When you pass away, you may have certain conditions set for your loved ones who will inherit your estate. For example, you may stipulate that set funds must be used for education.
In two stranger cases, famous magician, Harry Houdini, requested an annual séance from his widow; and Leona Helmsley, renowned American businesswoman, left millions to her dog.
But for how long can your wishes have an influence on your estate after you’ve passed away? We consult an expert to answer this question.
Tip: Invest your money today to make sure you have enough saved for your golden years.
Your reign depends on your will, the law, and morals
According to Matlhodi Leteane, head of operations at FNB Fiduciary, the influence of your wishes depends on whether or not you died with a validly executed will, and whether this included instructions for “ruling from the grave”.
“South African Law recognizes the principle of freedom of testation, which means that the contents of a will are left to the discretion of the testator, which is the person making the will. The testator’s wishes in terms of how the estate will be devolved must also be carried out,” says Leteane.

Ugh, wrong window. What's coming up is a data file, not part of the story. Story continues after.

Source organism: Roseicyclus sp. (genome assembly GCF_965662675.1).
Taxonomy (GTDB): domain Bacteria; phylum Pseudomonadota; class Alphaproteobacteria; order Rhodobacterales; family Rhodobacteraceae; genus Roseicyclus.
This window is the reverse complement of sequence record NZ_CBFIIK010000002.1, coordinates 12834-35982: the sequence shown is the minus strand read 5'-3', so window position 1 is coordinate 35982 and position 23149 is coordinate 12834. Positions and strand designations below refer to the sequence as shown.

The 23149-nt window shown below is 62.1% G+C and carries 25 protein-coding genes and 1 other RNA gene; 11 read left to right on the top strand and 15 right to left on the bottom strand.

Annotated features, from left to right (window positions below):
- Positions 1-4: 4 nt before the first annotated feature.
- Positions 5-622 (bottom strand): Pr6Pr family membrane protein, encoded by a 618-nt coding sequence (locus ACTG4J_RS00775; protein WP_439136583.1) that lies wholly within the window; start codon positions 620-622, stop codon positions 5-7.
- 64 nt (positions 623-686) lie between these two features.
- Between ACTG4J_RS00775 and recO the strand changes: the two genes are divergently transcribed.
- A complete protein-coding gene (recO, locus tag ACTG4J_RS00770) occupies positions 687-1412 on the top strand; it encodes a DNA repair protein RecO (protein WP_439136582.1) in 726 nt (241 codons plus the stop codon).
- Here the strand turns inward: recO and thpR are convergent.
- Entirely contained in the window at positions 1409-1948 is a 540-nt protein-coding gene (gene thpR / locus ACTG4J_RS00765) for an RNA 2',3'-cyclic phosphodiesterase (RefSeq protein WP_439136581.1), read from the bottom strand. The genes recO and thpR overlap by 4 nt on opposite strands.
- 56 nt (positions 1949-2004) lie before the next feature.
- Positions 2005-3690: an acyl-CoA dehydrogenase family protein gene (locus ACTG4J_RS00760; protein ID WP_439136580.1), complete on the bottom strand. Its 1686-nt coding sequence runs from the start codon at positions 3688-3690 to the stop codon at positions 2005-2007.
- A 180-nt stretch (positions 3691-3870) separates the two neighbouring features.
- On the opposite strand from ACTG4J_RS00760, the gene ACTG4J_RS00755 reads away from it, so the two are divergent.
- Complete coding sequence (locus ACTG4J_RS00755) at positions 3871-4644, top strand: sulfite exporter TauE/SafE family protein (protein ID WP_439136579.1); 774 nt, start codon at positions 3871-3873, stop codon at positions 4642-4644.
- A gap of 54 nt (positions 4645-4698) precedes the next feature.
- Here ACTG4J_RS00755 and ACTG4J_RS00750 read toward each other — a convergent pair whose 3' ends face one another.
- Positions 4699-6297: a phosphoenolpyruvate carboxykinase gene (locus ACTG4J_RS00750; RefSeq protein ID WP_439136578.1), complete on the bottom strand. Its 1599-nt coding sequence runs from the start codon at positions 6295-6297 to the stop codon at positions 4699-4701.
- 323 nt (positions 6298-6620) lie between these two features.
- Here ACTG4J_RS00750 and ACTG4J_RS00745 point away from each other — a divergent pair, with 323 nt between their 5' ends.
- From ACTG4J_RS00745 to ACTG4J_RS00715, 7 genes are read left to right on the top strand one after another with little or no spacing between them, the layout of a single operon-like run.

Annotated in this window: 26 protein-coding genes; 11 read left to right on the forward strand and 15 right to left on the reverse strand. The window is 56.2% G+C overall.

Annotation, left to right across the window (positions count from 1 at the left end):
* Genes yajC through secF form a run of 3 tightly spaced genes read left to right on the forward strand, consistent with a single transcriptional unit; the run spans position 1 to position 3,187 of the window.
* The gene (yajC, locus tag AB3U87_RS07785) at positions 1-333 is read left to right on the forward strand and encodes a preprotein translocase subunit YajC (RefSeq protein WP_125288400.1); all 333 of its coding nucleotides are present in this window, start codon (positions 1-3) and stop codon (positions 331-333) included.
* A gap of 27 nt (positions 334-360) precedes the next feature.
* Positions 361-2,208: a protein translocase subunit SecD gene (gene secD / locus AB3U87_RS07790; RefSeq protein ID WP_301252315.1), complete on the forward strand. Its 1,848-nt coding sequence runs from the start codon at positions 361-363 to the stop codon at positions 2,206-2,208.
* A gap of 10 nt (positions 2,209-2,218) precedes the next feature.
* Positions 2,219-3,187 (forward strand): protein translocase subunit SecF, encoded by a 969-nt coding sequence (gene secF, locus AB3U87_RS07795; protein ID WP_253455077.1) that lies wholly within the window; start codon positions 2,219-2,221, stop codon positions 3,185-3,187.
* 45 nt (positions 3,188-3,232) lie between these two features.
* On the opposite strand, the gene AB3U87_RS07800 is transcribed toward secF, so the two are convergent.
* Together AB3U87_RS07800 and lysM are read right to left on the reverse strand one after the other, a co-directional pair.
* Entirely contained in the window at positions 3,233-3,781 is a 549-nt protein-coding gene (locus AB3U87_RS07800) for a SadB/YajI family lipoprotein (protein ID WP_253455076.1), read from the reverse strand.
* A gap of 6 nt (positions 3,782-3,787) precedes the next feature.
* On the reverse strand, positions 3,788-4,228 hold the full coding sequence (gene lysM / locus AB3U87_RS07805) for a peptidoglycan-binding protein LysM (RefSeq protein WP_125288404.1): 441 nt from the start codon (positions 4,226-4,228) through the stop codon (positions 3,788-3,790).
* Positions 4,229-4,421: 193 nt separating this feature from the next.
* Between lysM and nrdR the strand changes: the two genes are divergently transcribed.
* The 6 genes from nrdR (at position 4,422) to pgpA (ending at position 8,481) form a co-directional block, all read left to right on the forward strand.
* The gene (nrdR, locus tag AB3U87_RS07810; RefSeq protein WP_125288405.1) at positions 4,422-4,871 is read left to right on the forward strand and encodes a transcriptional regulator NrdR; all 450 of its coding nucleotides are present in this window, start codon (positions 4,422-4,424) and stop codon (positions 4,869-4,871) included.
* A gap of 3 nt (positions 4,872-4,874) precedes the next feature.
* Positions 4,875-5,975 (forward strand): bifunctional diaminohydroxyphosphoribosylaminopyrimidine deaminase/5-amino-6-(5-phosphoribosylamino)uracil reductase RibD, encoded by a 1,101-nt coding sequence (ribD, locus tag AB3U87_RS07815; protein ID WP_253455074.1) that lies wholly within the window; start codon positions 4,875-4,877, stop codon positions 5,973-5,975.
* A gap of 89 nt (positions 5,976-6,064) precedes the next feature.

READ MORE: How much does it cost to draft a will?
She points out that the exception to this is when the provisions of the will are against the law, or against morals as upheld by that particular society.
“If a provision clashes with either of these, it will not be upheld, nor would the courts enforce it. The provision would simply be regarded as having fallen away and the beneficiaries would not be forced to carry out such a provision,” says Leteane.
“In the case of Harry Houdini, if the testator made a wish that the surviving spouse perform a séance every year on the anniversary of his death, the provision will be judged against the morals prevailing at the time and it may well be allowed,” she explains.
An example that Leteane has personally come across is where an estate was bequeathed to the deceased’s sister, on condition that she climb Kilimanjaro Mountain every year.
“The will may mention a specific period, and in that case, the request will be honoured for the duration of that period, or for as long as the estate or trust still has money,” says Leteane.
However, she cautions that if you die intestate, which is when you die without a valid will, you will not be permitted to have a say in your estate after your demise.
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